Colfax baseball coach Tim Wilson may have to start recruiting ball players in the high school hallways next year after losing six players –all starters—through the graduation route this year. Four of them, Nate Leibfried, Sawyer DeMoe, Logan Mittestadt and Jeremiah Wait have been in the starting lineup for Wilson in one position or another for four years while Trevor Olson was a two year letterwinner and Brett Johnson cracked the starting lineup as a senior.
The Vikings compiled a 31-36 record over the past four seasons and won one regional game against Boyceville before losing to Chetek-Weyerhaeuser 7-4 in the second round during their junior year. This group of seniors ended their careers by losing to that same C-W team by one run in a game played in a steady rain in the regional semi-final a few weeks ago.
Leibfried was chosen as the Most Valuable Player for the team this season after leading the team in runs scored with 20 and finishing second in hits with 22. He was a four time All Conference player starting as honorable mention as a freshman, first team his sophomore and junior years and second team as a senior. Leibried played a few games at catcher his freshman year, then began patrolling centerfield later on and stayed there for the next two seasons. There wasn’t much that got past him out there as he shagged down plenty of deep fly balls and snared line drives off his shoe tops to help his pitchers out, but after the Vikings’ starting catcher had knee surgery partway through the year, Leibfried transitioned back to the catcher spot as a senior. He played in all 67 games for Wilson the last four seasons, collecting 67 hits with 16 doubles and 27 RBIs. As the leadoff batter for several seasons, Leibfried scored 70 runs and led the team in that department in three of his four years, and was first in stolen bases his sophomore year with eight and his junior year with 10 with a career total of 36. His batting average over four seasons was .322 with his highest at .444 his sophomore year. Leibried dabbled on the pitching mound as a freshman and a junior and was called upon this year to help out again, and he was the winning pitcher in the game against Shell Lake this year. In just under 10 innings, he allowed 12 hits, four runs, 10 walks and seven strikeouts.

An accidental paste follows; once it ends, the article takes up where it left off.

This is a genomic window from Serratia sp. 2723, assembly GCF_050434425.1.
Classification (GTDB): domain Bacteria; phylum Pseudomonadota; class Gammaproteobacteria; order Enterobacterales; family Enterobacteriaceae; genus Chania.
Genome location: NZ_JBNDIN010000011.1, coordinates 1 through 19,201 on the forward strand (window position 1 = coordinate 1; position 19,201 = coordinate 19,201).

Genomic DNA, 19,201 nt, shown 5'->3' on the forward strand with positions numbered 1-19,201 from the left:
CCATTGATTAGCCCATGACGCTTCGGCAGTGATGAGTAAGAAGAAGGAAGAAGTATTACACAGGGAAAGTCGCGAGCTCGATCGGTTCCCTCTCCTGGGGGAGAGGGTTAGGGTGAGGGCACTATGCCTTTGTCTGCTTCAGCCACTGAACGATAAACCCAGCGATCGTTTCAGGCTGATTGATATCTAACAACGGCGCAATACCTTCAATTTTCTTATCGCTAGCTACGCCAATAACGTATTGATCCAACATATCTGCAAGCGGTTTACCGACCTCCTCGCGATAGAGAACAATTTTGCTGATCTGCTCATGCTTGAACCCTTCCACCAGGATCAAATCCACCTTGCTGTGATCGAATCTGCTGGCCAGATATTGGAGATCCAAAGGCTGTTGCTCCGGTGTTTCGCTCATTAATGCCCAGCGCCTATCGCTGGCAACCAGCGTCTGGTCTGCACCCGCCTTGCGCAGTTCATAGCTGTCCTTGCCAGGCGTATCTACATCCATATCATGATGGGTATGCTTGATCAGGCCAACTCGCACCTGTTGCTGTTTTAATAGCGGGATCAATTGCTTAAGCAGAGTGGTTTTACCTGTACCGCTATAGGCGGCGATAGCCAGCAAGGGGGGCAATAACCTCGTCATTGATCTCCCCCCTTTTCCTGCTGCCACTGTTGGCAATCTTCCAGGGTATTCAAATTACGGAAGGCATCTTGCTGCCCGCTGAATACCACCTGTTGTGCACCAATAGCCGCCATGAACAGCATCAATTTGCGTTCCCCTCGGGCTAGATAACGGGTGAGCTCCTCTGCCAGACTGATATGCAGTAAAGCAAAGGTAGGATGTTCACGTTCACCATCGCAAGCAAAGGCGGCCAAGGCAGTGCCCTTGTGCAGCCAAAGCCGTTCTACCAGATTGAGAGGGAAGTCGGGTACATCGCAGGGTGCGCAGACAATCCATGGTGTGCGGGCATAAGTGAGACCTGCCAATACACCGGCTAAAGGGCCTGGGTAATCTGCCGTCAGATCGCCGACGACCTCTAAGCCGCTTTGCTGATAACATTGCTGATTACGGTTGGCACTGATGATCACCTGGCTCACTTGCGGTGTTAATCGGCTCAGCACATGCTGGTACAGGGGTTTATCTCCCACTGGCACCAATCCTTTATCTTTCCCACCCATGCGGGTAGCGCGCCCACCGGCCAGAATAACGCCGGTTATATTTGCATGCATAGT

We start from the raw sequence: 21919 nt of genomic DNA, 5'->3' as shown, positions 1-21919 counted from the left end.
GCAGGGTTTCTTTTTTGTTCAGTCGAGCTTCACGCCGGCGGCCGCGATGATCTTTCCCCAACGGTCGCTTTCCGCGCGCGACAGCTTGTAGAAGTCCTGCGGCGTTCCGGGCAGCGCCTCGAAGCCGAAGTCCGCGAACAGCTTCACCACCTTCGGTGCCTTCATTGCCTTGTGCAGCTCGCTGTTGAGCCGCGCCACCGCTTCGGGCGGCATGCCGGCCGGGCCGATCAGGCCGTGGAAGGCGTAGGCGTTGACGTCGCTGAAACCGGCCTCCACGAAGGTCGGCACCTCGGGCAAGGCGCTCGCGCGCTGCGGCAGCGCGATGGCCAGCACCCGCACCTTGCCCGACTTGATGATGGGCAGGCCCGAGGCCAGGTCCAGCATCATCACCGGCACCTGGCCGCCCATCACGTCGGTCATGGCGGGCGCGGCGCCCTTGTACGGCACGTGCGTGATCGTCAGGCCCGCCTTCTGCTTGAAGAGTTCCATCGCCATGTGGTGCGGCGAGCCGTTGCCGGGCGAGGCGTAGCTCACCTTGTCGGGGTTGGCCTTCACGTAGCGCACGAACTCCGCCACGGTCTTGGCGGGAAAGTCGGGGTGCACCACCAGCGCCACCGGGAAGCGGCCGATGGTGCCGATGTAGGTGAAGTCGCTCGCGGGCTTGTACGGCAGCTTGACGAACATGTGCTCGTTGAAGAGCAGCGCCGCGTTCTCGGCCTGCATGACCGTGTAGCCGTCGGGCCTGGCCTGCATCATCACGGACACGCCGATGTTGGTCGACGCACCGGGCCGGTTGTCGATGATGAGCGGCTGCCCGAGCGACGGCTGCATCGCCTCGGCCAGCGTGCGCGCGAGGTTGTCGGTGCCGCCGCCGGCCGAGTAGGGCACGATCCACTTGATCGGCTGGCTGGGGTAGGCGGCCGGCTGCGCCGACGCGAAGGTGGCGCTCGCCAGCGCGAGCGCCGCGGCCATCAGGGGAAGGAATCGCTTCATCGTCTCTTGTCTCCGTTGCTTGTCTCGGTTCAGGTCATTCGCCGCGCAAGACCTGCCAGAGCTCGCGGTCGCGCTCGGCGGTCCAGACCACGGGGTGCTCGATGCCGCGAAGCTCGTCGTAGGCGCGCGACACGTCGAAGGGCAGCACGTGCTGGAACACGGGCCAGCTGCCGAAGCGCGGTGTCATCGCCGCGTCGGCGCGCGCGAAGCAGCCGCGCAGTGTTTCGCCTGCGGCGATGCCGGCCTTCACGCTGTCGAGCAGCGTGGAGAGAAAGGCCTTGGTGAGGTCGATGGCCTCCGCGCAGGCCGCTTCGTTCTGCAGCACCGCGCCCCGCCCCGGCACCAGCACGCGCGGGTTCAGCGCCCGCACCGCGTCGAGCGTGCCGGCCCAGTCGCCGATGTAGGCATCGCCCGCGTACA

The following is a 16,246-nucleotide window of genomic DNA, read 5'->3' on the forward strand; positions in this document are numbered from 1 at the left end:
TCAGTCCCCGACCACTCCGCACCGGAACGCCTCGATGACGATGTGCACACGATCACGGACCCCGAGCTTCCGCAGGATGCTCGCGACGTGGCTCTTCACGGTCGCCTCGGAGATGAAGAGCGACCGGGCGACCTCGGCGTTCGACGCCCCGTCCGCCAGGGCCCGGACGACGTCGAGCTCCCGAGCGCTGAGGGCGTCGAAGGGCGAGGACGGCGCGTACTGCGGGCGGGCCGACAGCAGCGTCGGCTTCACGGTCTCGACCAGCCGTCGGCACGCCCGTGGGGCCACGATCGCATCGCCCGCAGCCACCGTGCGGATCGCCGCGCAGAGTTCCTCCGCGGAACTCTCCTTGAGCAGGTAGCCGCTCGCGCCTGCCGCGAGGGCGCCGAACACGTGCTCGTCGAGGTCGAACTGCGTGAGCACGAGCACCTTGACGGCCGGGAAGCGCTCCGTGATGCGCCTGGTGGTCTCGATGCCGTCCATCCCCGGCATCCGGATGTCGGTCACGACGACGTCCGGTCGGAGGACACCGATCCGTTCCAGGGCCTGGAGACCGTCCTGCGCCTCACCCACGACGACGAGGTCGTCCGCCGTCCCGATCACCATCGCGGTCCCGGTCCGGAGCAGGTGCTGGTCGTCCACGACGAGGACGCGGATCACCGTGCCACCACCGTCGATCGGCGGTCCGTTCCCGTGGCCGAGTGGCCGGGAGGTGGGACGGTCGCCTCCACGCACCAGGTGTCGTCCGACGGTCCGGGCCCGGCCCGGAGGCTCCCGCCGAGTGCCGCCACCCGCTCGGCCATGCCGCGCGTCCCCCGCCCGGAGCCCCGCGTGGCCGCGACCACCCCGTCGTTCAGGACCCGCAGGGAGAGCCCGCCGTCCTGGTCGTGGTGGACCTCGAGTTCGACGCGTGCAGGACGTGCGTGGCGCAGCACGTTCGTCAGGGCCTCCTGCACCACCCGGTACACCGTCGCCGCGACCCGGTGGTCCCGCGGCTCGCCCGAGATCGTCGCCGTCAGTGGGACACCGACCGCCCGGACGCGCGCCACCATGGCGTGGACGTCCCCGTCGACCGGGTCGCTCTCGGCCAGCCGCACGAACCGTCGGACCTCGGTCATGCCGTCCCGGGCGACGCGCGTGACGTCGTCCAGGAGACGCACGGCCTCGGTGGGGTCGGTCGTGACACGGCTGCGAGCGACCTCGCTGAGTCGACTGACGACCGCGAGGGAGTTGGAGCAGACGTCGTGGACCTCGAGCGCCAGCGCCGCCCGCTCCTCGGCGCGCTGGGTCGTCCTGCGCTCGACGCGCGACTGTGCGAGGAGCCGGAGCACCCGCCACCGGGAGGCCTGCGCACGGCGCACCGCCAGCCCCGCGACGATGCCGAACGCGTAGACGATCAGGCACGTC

DeMoe was one of those unique athletes who lettered in three sports all four years as a Viking and was called upon to fill a spot on the baseball team his freshman year, both on the pitcher’s mound and in the infield. In 66 games, he scored 42 times, collected 51 hits with 12 doubles and seven round trippers with 48 RBIs. He led the Vikings in doubles his junior year with six, in taters with three and in slugging percentage at .569. He also tied for first in home runs as a senior with two and was second in RBIs with 20. On the other side of the plate, he compiled a 7-12 pitching record and was 4-4 this year with a pair of saves. In 137 and a third innings, he struck out 132 batters, walked 121 and gave up 130 runs on 118 hits. His overall earned run average was 5.04 with his lowest this year at 4.15 when he pitched 52 and a third innings, allowing 33 hits and 41 runs with 62 Ks and 43 free passes. If he wasn’t on the mound, he could be found at third base most of the time but also filled in at shortstop. He was named to the All Conference team three times, Second team as a sophomore, First team his junior year and honorable mention this season.